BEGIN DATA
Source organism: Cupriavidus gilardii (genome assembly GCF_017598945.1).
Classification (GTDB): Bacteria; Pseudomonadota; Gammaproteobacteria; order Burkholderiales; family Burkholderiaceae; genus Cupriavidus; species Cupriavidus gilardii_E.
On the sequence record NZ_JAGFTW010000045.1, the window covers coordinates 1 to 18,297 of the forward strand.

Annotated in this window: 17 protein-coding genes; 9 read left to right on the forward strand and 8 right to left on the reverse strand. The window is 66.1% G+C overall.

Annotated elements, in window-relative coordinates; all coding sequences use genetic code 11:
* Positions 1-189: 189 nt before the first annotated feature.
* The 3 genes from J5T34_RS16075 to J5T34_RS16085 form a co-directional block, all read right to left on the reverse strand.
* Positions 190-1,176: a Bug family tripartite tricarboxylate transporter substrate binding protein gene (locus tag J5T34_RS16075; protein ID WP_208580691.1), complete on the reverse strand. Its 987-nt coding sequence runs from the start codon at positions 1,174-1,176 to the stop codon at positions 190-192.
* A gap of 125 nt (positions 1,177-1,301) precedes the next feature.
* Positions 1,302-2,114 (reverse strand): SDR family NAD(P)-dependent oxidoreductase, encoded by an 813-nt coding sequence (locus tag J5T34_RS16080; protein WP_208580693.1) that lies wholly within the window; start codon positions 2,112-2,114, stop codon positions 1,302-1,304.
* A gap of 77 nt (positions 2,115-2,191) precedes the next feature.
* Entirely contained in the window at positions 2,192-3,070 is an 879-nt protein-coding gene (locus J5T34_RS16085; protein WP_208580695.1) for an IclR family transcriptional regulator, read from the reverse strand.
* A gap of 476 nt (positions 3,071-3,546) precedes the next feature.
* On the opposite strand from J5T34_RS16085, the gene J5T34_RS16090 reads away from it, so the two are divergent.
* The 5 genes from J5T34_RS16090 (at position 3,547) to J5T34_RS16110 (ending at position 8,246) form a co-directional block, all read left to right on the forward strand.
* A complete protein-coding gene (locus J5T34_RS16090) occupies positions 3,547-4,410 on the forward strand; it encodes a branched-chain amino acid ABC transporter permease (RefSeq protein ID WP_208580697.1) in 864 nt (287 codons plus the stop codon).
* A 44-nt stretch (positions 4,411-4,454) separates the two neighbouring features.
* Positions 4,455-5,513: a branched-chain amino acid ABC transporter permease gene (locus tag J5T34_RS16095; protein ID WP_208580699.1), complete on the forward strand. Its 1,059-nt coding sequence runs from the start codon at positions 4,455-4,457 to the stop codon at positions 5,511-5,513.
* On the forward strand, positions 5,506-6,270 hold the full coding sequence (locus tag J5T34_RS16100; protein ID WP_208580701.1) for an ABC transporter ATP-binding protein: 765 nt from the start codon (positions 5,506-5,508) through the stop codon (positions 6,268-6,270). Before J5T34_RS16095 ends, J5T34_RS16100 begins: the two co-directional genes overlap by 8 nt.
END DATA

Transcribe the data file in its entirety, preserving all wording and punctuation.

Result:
Source organism: Cupriavidus gilardii (genome assembly GCF_017598945.1).
Classification (GTDB): Bacteria; Pseudomonadota; Gammaproteobacteria; order Burkholderiales; family Burkholderiaceae; genus Cupriavidus; species Cupriavidus gilardii_E.
On the sequence record NZ_JAGFTW010000045.1, the window covers coordinates 1 to 18,297 of the forward strand.

Annotated in this window: 17 protein-coding genes; 9 read left to right on the forward strand and 8 right to left on the reverse strand. The window is 66.1% G+C overall.

Annotated elements, in window-relative coordinates; all coding sequences use genetic code 11:
* Positions 1-189: 189 nt before the first annotated feature.
* The 3 genes from J5T34_RS16075 to J5T34_RS16085 form a co-directional block, all read right to left on the reverse strand.
* Positions 190-1,176: a Bug family tripartite tricarboxylate transporter substrate binding protein gene (locus tag J5T34_RS16075; protein ID WP_208580691.1), complete on the reverse strand. Its 987-nt coding sequence runs from the start codon at positions 1,174-1,176 to the stop codon at positions 190-192.
* A gap of 125 nt (positions 1,177-1,301) precedes the next feature.
* Positions 1,302-2,114 (reverse strand): SDR family NAD(P)-dependent oxidoreductase, encoded by an 813-nt coding sequence (locus tag J5T34_RS16080; protein WP_208580693.1) that lies wholly within the window; start codon positions 2,112-2,114, stop codon positions 1,302-1,304.
* A gap of 77 nt (positions 2,115-2,191) precedes the next feature.
* Entirely contained in the window at positions 2,192-3,070 is an 879-nt protein-coding gene (locus J5T34_RS16085; protein WP_208580695.1) for an IclR family transcriptional regulator, read from the reverse strand.
* A gap of 476 nt (positions 3,071-3,546) precedes the next feature.
* On the opposite strand from J5T34_RS16085, the gene J5T34_RS16090 reads away from it, so the two are divergent.
* The 5 genes from J5T34_RS16090 (at position 3,547) to J5T34_RS16110 (ending at position 8,246) form a co-directional block, all read left to right on the forward strand.
* A complete protein-coding gene (locus J5T34_RS16090) occupies positions 3,547-4,410 on the forward strand; it encodes a branched-chain amino acid ABC transporter permease (RefSeq protein ID WP_208580697.1) in 864 nt (287 codons plus the stop codon).
* A 44-nt stretch (positions 4,411-4,454) separates the two neighbouring features.
* Positions 4,455-5,513: a branched-chain amino acid ABC transporter permease gene (locus tag J5T34_RS16095; protein ID WP_208580699.1), complete on the forward strand. Its 1,059-nt coding sequence runs from the start codon at positions 4,455-4,457 to the stop codon at positions 5,511-5,513.
* On the forward strand, positions 5,506-6,270 hold the full coding sequence (locus tag J5T34_RS16100; protein ID WP_208580701.1) for an ABC transporter ATP-binding protein: 765 nt from the start codon (positions 5,506-5,508) through the stop codon (positions 6,268-6,270). Before J5T34_RS16095 ends, J5T34_RS16100 begins: the two co-directional genes overlap by 8 nt.